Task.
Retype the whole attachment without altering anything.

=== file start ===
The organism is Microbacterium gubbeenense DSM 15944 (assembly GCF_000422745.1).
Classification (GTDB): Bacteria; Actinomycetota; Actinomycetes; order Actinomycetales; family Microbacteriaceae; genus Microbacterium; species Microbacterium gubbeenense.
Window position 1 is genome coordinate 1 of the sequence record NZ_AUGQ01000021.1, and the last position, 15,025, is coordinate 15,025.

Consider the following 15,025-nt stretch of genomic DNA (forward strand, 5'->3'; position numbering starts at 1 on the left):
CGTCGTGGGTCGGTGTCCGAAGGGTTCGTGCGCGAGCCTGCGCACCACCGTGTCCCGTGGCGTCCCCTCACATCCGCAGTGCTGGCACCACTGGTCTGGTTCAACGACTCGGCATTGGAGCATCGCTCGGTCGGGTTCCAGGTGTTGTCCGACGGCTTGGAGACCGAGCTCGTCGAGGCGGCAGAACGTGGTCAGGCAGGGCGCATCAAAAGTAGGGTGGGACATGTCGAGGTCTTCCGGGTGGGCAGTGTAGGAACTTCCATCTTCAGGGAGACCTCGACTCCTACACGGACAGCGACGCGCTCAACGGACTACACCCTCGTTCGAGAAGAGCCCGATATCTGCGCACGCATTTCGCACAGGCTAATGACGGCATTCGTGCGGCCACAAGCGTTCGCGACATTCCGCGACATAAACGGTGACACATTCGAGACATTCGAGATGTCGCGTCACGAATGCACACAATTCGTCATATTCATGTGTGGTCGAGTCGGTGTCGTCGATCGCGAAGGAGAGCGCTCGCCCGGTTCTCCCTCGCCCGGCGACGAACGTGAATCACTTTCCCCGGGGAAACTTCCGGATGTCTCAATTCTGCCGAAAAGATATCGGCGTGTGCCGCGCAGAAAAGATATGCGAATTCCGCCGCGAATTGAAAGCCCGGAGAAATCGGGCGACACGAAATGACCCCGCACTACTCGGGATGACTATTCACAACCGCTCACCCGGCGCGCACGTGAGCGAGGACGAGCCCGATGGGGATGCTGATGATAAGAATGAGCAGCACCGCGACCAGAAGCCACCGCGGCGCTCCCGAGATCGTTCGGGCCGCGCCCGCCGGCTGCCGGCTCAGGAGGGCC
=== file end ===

The organism is Microbacterium gubbeenense DSM 15944 (assembly GCF_000422745.1).
Classification (GTDB): Bacteria; Actinomycetota; Actinomycetes; order Actinomycetales; family Microbacteriaceae; genus Microbacterium; species Microbacterium gubbeenense.
Window position 1 is genome coordinate 1 of the sequence record NZ_AUGQ01000021.1, and the last position, 15,025, is coordinate 15,025.

Consider the following 15,025-nt stretch of genomic DNA (forward strand, 5'->3'; position numbering starts at 1 on the left):
CGTCGTGGGTCGGTGTCCGAAGGGTTCGTGCGCGAGCCTGCGCACCACCGTGTCCCGTGGCGTCCCCTCACATCCGCAGTGCTGGCACCACTGGTCTGGTTCAACGACTCGGCATTGGAGCATCGCTCGGTCGGGTTCCAGGTGTTGTCCGACGGCTTGGAGACCGAGCTCGTCGAGGCGGCAGAACGTGGTCAGGCAGGGCGCATCAAAAGTAGGGTGGGACATGTCGAGGTCTTCCGGGTGGGCAGTGTAGGAACTTCCATCTTCAGGGAGACCTCGACTCCTACACGGACAGCGACGCGCTCAACGGACTACACCCTCGTTCGAGAAGAGCCCGATATCTGCGCACGCATTTCGCACAGGCTAATGACGGCATTCGTGCGGCCACAAGCGTTCGCGACATTCCGCGACATAAACGGTGACACATTCGAGACATTCGAGATGTCGCGTCACGAATGCACACAATTCGTCATATTCATGTGTGGTCGAGTCGGTGTCGTCGATCGCGAAGGAGAGCGCTCGCCCGGTTCTCCCTCGCCCGGCGACGAACGTGAATCACTTTCCCCGGGGAAACTTCCGGATGTCTCAATTCTGCCGAAAAGATATCGGCGTGTGCCGCGCAGAAAAGATATGCGAATTCCGCCGCGAATTGAAAGCCCGGAGAAATCGGGCGACACGAAATGACCCCGCACTACTCGGGATGACTATTCACAACCGCTCACCCGGCGCGCACGTGAGCGAGGACGAGCCCGATGGGGATGCTGATGATAAGAATGAGCAGCACCGCGACCAGAAGCCACCGCGGCGCTCCCGAGATCGTTCGGGCCGCGCCCGCCGGCTGCCGGCTCAGGAGGGCC